The UK’s public National Health Service (NHS) is in dire straits, with all but seven of England’s 138 hospital trusts now in deficit, according to the BBC. The most recent figures also show that once ambulance, community and mental health services have been taken into account, the NHS trust has overspent to the tune of £2.26 billion ($3.25 billion). This is nearly three times the deficit for the whole of the period 2014-15, meaning that the NHS is now on course for one of it’s most monumental overspends in history.
One of the key causes of the crisis identified by the BBC is overspending on wages for outsourced agency staff and management consultants. A rising demand for NHS services was also in part to blame, said the article.
The BBC also reports that health experts are concerned that NHS performance is deteriorating at an “alarming rate” as a consequence of the crisis. A sentiment echoed by the UK’s Guardian newspaper in a recent article detailing the findings of a survey that reveals that NHS patients are now receiving poorer care due to the health system’s financial woes.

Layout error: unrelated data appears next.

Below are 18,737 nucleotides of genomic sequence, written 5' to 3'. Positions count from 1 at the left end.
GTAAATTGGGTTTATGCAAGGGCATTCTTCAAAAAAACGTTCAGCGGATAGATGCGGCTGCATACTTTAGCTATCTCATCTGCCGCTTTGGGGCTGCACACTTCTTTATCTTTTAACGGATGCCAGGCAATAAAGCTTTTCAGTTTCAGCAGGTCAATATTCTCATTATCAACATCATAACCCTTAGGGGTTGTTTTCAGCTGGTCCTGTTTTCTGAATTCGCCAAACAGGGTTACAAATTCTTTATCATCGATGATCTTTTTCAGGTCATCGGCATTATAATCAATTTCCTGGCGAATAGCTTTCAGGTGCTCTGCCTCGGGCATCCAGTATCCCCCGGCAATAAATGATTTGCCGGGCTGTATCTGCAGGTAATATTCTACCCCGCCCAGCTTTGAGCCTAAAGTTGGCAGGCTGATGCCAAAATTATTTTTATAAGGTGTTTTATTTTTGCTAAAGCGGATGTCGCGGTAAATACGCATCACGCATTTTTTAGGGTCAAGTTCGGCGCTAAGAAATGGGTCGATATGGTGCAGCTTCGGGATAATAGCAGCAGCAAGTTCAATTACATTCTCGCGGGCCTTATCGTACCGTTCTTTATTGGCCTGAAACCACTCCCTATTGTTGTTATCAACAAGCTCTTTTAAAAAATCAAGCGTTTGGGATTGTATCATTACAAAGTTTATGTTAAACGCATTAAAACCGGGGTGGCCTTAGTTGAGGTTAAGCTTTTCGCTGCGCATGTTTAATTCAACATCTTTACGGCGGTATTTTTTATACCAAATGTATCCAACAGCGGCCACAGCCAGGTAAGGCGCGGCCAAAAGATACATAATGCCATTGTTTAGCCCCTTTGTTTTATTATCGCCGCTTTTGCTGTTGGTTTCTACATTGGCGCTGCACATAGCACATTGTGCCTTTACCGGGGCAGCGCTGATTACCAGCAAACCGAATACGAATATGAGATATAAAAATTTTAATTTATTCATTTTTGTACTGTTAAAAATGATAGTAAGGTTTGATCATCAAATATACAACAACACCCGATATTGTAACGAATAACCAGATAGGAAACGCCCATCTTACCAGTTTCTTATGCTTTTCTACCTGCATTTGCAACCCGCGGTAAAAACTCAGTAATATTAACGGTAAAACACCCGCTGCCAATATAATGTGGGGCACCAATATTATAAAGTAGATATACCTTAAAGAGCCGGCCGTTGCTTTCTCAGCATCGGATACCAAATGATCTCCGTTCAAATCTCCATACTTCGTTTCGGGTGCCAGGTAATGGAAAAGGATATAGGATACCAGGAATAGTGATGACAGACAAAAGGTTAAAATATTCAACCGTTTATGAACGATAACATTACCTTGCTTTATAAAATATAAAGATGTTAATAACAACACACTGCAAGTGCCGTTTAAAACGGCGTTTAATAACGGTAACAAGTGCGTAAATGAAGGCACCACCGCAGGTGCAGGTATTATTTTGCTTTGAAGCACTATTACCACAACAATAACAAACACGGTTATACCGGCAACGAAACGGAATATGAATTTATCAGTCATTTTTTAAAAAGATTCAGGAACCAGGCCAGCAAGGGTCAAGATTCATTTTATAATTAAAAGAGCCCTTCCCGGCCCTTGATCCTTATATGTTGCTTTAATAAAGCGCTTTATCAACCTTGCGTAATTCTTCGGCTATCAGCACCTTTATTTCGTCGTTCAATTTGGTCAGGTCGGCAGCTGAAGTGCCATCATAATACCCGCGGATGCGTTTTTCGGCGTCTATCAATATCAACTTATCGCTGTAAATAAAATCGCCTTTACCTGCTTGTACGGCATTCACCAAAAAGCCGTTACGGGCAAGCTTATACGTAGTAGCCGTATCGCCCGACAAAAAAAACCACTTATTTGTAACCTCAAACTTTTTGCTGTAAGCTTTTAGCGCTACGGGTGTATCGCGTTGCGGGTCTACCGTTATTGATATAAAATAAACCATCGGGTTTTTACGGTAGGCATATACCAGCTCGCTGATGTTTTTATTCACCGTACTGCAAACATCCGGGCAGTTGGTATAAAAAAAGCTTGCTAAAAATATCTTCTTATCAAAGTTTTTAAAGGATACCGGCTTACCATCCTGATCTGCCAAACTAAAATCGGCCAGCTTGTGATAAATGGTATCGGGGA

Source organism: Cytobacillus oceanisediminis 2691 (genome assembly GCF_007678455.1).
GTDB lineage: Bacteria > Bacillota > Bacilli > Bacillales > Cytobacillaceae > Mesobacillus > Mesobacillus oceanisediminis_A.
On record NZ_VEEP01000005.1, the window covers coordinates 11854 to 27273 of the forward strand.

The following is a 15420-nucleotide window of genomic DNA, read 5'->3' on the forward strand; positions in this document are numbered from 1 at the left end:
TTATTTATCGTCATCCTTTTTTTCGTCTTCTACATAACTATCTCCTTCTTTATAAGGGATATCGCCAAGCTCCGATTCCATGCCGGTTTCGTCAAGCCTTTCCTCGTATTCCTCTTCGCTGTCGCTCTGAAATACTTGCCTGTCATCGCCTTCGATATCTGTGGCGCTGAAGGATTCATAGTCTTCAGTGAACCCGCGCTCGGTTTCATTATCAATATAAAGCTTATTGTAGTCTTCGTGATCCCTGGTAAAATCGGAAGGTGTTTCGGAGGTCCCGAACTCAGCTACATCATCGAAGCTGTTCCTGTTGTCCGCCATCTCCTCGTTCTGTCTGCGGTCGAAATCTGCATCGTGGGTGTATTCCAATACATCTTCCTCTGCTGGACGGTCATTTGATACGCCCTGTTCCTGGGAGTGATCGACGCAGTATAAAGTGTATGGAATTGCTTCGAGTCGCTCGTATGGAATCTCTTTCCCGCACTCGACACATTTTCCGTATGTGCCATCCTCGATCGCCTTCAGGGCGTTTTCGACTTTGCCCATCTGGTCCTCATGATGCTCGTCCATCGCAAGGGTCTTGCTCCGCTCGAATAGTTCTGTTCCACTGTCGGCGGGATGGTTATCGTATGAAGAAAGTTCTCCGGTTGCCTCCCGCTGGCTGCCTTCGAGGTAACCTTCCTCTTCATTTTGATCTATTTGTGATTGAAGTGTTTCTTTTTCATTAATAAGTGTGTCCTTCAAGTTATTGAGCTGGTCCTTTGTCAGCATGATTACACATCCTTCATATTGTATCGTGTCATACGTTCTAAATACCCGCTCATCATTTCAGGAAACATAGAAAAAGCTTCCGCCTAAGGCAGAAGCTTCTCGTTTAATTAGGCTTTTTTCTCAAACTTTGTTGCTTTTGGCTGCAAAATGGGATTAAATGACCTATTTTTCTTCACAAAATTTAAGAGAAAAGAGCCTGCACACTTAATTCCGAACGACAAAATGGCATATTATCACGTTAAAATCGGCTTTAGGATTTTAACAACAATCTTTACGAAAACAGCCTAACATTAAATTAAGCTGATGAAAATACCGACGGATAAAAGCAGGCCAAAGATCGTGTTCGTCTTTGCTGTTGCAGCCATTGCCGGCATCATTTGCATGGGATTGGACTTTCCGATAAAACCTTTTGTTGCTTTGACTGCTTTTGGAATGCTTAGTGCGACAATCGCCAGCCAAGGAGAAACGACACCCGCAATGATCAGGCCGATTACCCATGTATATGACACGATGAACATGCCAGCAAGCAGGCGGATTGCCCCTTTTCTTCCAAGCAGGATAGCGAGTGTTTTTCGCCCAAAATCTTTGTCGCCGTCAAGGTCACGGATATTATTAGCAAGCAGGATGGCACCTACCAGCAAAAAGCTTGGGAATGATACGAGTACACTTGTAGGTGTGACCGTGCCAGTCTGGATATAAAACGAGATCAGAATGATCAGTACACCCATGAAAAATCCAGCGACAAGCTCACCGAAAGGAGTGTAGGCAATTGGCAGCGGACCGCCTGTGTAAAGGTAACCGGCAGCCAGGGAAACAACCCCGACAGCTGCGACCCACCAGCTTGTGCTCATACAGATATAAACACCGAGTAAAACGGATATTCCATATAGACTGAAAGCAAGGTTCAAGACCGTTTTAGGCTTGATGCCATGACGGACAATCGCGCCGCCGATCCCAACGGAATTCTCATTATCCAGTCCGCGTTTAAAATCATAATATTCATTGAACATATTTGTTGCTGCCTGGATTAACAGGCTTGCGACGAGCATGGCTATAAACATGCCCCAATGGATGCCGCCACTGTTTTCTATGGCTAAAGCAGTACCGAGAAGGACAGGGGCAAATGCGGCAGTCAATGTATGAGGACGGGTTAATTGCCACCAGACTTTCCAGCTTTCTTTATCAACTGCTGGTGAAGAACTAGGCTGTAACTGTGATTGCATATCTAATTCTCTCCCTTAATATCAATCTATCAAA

John Appleby, chief economist of the King’s Fund, said the NHS is facing “a huge financial challenge” and suggested the situation might turn out to be even graver than predicted:
[…] performance is deteriorating with key targets being missed with increasing regularity and increasing concerns being raised about the quality of patient care […] This is shaping up to be a make or break year for the NHS.
The British government has earmarked extra funds for the NHS over the coming years, with £3.8 billion ($5.47) set to be put in next year. But as the BBC points out, if these extra funds are immediately swallowed up by spiraling debts then the NHS could find itself permanently playing catch up, always one step behind. “These figures are beyond dire. A comprehensive national plan is urgently needed,” said Adam Roberts of think tank the Health Foundation.